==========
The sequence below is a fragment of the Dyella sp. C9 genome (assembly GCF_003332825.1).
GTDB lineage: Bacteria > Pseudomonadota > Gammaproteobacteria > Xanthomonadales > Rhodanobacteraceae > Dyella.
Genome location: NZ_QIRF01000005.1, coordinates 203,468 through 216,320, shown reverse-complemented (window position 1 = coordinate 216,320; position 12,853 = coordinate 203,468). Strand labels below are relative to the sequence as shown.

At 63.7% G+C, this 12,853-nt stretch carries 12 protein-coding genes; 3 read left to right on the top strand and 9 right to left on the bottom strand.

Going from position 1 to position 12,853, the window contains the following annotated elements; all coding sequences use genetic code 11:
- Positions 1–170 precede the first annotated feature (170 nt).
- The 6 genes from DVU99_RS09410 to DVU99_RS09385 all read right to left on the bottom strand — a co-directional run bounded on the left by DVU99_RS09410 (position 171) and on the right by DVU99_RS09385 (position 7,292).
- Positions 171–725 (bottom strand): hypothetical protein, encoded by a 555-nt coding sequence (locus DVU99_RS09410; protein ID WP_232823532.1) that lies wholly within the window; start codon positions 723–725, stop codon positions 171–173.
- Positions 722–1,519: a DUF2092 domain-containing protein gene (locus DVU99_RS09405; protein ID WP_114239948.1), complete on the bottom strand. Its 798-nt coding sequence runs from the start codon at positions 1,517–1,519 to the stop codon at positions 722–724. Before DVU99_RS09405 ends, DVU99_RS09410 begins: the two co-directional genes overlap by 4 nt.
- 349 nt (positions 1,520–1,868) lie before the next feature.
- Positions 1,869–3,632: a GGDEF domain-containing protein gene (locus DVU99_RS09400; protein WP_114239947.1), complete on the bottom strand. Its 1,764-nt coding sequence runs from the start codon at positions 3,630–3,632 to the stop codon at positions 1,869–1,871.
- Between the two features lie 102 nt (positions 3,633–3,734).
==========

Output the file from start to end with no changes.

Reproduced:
The sequence below is a fragment of the Dyella sp. C9 genome (assembly GCF_003332825.1).
GTDB lineage: Bacteria > Pseudomonadota > Gammaproteobacteria > Xanthomonadales > Rhodanobacteraceae > Dyella.
Genome location: NZ_QIRF01000005.1, coordinates 203,468 through 216,320, shown reverse-complemented (window position 1 = coordinate 216,320; position 12,853 = coordinate 203,468). Strand labels below are relative to the sequence as shown.

At 63.7% G+C, this 12,853-nt stretch carries 12 protein-coding genes; 3 read left to right on the top strand and 9 right to left on the bottom strand.

Going from position 1 to position 12,853, the window contains the following annotated elements; all coding sequences use genetic code 11:
- Positions 1–170 precede the first annotated feature (170 nt).
- The 6 genes from DVU99_RS09410 to DVU99_RS09385 all read right to left on the bottom strand — a co-directional run bounded on the left by DVU99_RS09410 (position 171) and on the right by DVU99_RS09385 (position 7,292).
- Positions 171–725 (bottom strand): hypothetical protein, encoded by a 555-nt coding sequence (locus DVU99_RS09410; protein ID WP_232823532.1) that lies wholly within the window; start codon positions 723–725, stop codon positions 171–173.
- Positions 722–1,519: a DUF2092 domain-containing protein gene (locus DVU99_RS09405; protein ID WP_114239948.1), complete on the bottom strand. Its 798-nt coding sequence runs from the start codon at positions 1,517–1,519 to the stop codon at positions 722–724. Before DVU99_RS09405 ends, DVU99_RS09410 begins: the two co-directional genes overlap by 4 nt.
- 349 nt (positions 1,520–1,868) lie before the next feature.
- Positions 1,869–3,632: a GGDEF domain-containing protein gene (locus DVU99_RS09400; protein WP_114239947.1), complete on the bottom strand. Its 1,764-nt coding sequence runs from the start codon at positions 3,630–3,632 to the stop codon at positions 1,869–1,871.
- Between the two features lie 102 nt (positions 3,633–3,734).